Change4Life's 'Sugar smart' campaign has received the most budget and focus, with an app that tells parents how many sugar cubes feature in a product.
Public Health England’s (PHE) marketing director Sheila Mitchell discusses the importance of creating "calendar moments", the success of Sport England’s ‘This Girl Can’, and innovation in government advertising.
Which of the three campaigns is most important?
Sugar is getting more spend because of the whole obesity [debate]. Sugar has £5m behind it, smoking got £1.5m, because we spent budget doing Stoptober earlier in the [financial] year. Dry January is social and PR, so we’re just trying to get a low level of noise.
This is the first year there’s been a sugar app. Where did that come from?
What we haven’t done is put our [sugar tax] report in consumer terms for mums. This is an educative campaign telling mums how much sugar there is in stuff, and how many sugar cubes there are in fizzy drinks and yoghurt. It’s the unexpected side of sugar.
We found when doing focus groups, when we were revealing sugar cubes as part of the campaign development, our mums really sprung up and said that was really useful information. We thought there must be a way we could do this in app form. It’s taken some time to develop the idea and ensure most key products get into the database.
Why isn’t Coca-Cola involved in this year’s sugar campaign, unlike last year?
Everyone is waiting for the obesity strategy to come out, which will come out in 2016. It’s easier for retailers to get behind promotional activity for us. But also, we have an e-CRM programme where we will offer people product vouchers, so we have the New York Bakery Co and Weetabix. There are still [FMCG] brands involved.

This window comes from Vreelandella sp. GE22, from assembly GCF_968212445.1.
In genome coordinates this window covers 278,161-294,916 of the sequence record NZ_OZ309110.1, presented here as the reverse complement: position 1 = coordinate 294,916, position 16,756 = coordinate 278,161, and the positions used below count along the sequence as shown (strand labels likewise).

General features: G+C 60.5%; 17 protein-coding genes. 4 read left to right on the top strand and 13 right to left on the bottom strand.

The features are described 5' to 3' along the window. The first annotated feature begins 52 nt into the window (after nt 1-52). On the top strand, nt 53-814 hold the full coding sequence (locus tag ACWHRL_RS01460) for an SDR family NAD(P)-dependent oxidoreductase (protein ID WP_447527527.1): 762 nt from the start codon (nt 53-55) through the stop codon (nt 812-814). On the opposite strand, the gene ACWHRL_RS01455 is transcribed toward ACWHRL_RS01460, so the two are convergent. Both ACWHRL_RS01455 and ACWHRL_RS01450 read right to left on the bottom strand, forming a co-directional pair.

Sport England’s ‘This Girl Can’ was one of 2015’s most successful campaigns. Has government advertising become more pioneering than brand advertising?
I think ‘This Girl Can’ was great. I had lots of conversations with [Sport England], trying to get them to do ‘This Little Girl Can’, but they weren’t ready for it.
With government advertising, you have to be so evidence-based, but once you get your evidence and rigour right then you have relative freedom about how to engage with public.
A lot of what we do is not government branded. We use NHS when we’re being authoritative about serious signs of cancer or flu, but if you look over the past few years, initiatives like Stoptober were about creating an event. What we do is different to commercial, we are trying to change behaviours on a sustained basis rather than achieve hard sales. Maybe that behaviour change model frees you up to do more.
What trends are you watching for 2016?
Like everybody else, we’re looking at what is tech allowing us to do. It seems to change every week so it’s hard to keep up. We rely heavily on [agencies] MEC and Carat to keep us up to speed.
There’s programmatic, and how much we invest in a data marketing platform, and in customer data and information. That’s absolutely at the centre. How do we meaningfully create content, how can we be always-on? Everyone’s struggling with what this means.
The other side is that because we sit in government, we have access to unique channels. How do we work more with schools, and with healthcare professionals? How do we use our unique channels in the health sector and government, how does marketing help and support them to do their job?
Will we see more apps from PHE?
We need to be clear about what we build ourselves, and when we curate from others. We’re just feeling our way in that - the market provides some fantastic apps. Could we clinically endorse them? If you stick the NHS brand on something, it must be robust and rigorous. We’re absolutely committed to digital tools.
PHE is launching an ‘adult-to-adult’ health service later this year. Can you tell us more?
That will be targeting 40-60-year-olds. If you look at our marketing investment over the last few years, there hasn’t been much money going to that demographic, except for smoking. There’s a whole body of research saying that it’s never too late if you can make fundamental changes.
It’s about reawakening people to health, and [breaking] deeply entrenched habits. We have found a way into all of that with a new brand and a new voice in that space. It’s about positive health lifestyle changes, and recognising this is the generation pulled into looking after younger families and elderly parents.